I don’t know about you, but I’ve never really learned how to type all that well. Even though I find myself at the keyboard day after day and hour after hour, I’m still an advanced hunt and peck typist. I also don’t know anybody willing to take dictation for me. But now I have Dragon NaturallySpeaking 10 from Nuance. I can just sit back in my chair and talk to my computer. Maybe I’ll even dictate the next great American novel. But until then, I’ll settle for dictating this review.
You can use NaturallySpeaking with virtually any Windows application. It comes with a spiffy high quality boom microphone headset. It has built-in commands which already know how to use Microsoft Outlook and Word, Google, among other applications. You may program your own shortcuts for your other applications. You can actually say ‘Search google for extraterrestrials’ and it opens your browser and does it! You can send an e-mail to your friends simply by saying, ‘New e-mail’. You can fill in the addressee, subject, and body of the email, and send it, all without ever touching the keyboard. You can dictate into virtually any application that you would normally type into. You can even use it to IM. But that may defeat the purpose….
So how does this magic all take place? After installing the application, you should spend a bit of time training it to recognize your voice. This is done by reading text from the setup program. Do not skip this step, even though you may be tempted. Understanding speech is actually a very difficult proposition. Even when you’re listening to your friends talk, you don’t really get all the words. Your brain is able to figure out which words you missed and fill in the blanks. Speech recognition uses a ‘grammar’ to understand what it is that you’re saying. This ‘grammar’ is a collection of words. It compares what you say to these words. You can add your own words and use specialty grammars, such as medical terms, available with the Pro Version. To further increase accuracy, just as your own brain, it uses the context of what you’re saying to try and figure out what the words are it may have missed. This is an extraordinarily complex feat. The accuracy with which NaturallySpeaking understands your voice improves the more you use it.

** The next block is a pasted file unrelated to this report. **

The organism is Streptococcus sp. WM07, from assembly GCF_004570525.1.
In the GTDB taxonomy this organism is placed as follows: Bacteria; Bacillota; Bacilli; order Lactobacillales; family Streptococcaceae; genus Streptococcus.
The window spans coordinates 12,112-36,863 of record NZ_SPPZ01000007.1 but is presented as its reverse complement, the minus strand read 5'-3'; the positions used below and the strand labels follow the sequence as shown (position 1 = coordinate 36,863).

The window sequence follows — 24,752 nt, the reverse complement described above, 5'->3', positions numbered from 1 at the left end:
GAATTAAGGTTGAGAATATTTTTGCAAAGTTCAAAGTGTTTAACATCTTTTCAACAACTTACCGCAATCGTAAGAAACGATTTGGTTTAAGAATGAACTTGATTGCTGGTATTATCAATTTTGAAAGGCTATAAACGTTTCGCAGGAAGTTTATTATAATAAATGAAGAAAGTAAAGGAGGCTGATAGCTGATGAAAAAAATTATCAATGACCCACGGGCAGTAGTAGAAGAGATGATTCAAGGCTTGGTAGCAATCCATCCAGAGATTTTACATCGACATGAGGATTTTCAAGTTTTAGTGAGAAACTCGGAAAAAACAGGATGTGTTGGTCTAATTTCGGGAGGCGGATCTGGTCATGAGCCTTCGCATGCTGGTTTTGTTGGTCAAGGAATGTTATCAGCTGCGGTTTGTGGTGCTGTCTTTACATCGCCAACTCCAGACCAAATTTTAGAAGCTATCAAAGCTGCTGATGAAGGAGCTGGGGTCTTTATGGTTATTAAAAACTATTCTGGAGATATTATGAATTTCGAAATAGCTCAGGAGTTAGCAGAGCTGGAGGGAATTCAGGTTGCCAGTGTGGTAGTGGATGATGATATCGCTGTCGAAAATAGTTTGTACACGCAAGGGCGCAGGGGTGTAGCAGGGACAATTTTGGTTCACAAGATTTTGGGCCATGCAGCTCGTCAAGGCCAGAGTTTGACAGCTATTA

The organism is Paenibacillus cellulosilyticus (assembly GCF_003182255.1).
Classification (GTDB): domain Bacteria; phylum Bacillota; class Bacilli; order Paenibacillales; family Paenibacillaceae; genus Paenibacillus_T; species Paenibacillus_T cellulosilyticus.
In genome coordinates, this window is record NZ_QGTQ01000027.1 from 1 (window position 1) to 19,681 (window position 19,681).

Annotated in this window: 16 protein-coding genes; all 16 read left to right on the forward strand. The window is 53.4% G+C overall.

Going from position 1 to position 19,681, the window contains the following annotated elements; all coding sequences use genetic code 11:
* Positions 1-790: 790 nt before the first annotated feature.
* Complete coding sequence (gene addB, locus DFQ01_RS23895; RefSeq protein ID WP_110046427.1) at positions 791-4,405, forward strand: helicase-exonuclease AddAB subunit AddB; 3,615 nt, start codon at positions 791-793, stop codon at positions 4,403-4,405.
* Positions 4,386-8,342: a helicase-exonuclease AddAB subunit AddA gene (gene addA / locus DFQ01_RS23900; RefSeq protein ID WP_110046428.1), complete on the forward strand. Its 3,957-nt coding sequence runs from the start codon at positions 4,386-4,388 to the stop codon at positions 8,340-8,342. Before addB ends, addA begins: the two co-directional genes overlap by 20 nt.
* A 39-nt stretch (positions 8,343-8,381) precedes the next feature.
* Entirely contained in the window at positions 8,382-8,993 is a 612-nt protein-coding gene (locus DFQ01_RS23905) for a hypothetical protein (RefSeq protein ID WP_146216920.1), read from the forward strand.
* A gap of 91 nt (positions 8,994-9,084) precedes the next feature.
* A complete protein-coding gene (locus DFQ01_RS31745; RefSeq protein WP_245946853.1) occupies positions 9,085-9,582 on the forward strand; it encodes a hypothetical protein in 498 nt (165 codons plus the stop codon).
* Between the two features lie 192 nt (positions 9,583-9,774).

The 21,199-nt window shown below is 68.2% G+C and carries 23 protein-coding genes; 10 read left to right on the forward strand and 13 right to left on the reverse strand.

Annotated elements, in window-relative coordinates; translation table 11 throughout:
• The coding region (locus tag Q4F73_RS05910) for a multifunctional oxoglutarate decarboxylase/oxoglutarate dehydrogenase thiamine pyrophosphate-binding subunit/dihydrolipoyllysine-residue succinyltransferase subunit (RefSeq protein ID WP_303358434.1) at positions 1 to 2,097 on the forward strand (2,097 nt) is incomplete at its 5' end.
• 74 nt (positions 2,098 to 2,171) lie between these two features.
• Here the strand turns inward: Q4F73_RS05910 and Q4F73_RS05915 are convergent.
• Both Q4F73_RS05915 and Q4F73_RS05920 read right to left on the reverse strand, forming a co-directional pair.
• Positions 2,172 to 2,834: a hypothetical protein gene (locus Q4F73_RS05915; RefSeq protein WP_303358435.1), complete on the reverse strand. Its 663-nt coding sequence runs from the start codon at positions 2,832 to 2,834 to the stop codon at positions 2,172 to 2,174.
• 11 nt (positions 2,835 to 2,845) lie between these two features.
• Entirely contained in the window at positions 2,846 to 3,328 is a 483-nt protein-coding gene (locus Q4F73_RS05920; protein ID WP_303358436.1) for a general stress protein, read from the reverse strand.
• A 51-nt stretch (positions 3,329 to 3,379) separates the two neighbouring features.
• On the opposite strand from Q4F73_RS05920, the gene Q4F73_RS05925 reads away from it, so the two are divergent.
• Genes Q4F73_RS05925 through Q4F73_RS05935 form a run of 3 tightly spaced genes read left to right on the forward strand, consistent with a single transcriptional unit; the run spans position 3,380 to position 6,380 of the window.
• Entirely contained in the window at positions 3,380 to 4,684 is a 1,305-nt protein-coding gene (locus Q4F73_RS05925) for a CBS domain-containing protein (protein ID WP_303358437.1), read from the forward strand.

When you first start using NaturallySpeaking, it can be frustrating. Your natural tendency is to want it to be 100% correct no matter what you say. NaturallySpeaking has achieved the highest rate of accuracy in the industry, but that isn’t 100%, which is OK since neither are you. The trick is to speak a bit slower and more carefully than you may in conversation. There is an auto punctuate setting. I have yet to be able to speak so it knows where my periods and commas should be. The easier way for me is to explicitly tell NaturallySpeaking where the punctuation goes by saying ‘comma’ and ‘period’, as well as any other punctuation, as I dictate. You’ll still be dictating faster than most anyone else can possible type. In no time at all you’ll be emailing even people you don’t like because it’s so much fun.
I dictated this paragraph into my digital recorder and transcribed with NaturallySpeaking. My Olympus VN-4100PC is not on the fully approved list. You can just have your little digital recorder with you and record your most profound thoughts and bring them home to be transcribed.
It actually did a pretty good job even though my recorder wasn’t rated very high on the acceptable recorder list. I corrected the few errors after the last paragraph was transcribed. It wouldn’t have been fair to show the uncorrected version because it takes a lot more training for transcribing from a recorder to become more accurate. Voice recognition needs a lot of information to work, so the quality of the recording is very important. There is less information for the application to work with. Overall I think it did pretty well for so little training. They say if I get a good external microphone the recognition rate will go up significantly. As I said before, the more you use it, the better it gets.
With Dragon NaturallySpeaking you can write your papers in record speed. You may even not forget your train of thought that you ordinarily would’ve lost while slogging through typing on your computer keyboard. I wish I had something like this when I was in college. Of course, when I was in college William Gibson hadn’t yet coined the term ‘cyberspace’.